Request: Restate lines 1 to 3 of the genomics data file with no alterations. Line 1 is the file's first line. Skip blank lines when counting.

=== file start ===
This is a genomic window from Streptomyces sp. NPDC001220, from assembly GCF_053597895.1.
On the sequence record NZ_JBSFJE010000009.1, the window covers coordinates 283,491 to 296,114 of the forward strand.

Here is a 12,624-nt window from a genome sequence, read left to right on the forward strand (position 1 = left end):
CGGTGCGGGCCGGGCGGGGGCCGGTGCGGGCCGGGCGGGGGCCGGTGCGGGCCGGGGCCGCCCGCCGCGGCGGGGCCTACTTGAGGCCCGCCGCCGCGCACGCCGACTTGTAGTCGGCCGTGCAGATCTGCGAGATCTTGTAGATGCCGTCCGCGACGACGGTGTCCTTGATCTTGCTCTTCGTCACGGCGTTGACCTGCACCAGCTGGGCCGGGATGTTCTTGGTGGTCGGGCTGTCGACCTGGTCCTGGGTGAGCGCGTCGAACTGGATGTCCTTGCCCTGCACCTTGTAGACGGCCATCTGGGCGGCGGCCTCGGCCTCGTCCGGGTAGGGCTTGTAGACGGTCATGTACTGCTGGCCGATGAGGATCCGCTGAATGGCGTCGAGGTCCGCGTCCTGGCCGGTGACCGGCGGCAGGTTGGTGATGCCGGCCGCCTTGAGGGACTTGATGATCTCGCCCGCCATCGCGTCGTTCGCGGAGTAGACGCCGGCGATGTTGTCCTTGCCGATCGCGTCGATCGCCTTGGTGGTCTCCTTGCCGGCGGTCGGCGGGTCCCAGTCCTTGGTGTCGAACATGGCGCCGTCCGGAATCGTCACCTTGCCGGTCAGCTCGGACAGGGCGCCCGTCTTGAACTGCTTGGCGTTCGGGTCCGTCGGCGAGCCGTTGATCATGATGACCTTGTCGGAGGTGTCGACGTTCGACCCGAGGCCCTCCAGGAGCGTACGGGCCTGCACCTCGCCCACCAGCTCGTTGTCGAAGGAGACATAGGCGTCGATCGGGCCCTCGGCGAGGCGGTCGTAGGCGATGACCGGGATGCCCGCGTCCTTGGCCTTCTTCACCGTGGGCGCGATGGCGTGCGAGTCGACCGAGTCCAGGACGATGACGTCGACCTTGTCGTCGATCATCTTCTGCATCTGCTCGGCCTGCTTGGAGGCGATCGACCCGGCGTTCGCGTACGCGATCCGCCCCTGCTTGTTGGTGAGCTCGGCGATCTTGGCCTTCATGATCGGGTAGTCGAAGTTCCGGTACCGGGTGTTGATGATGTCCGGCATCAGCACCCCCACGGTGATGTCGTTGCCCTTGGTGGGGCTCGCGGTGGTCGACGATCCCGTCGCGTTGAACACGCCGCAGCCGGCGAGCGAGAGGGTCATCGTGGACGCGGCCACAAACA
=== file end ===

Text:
This is a genomic window from Streptomyces sp. NPDC001220, from assembly GCF_053597895.1.
On the sequence record NZ_JBSFJE010000009.1, the window covers coordinates 283,491 to 296,114 of the forward strand.

Here is a 12,624-nt window from a genome sequence, read left to right on the forward strand (position 1 = left end):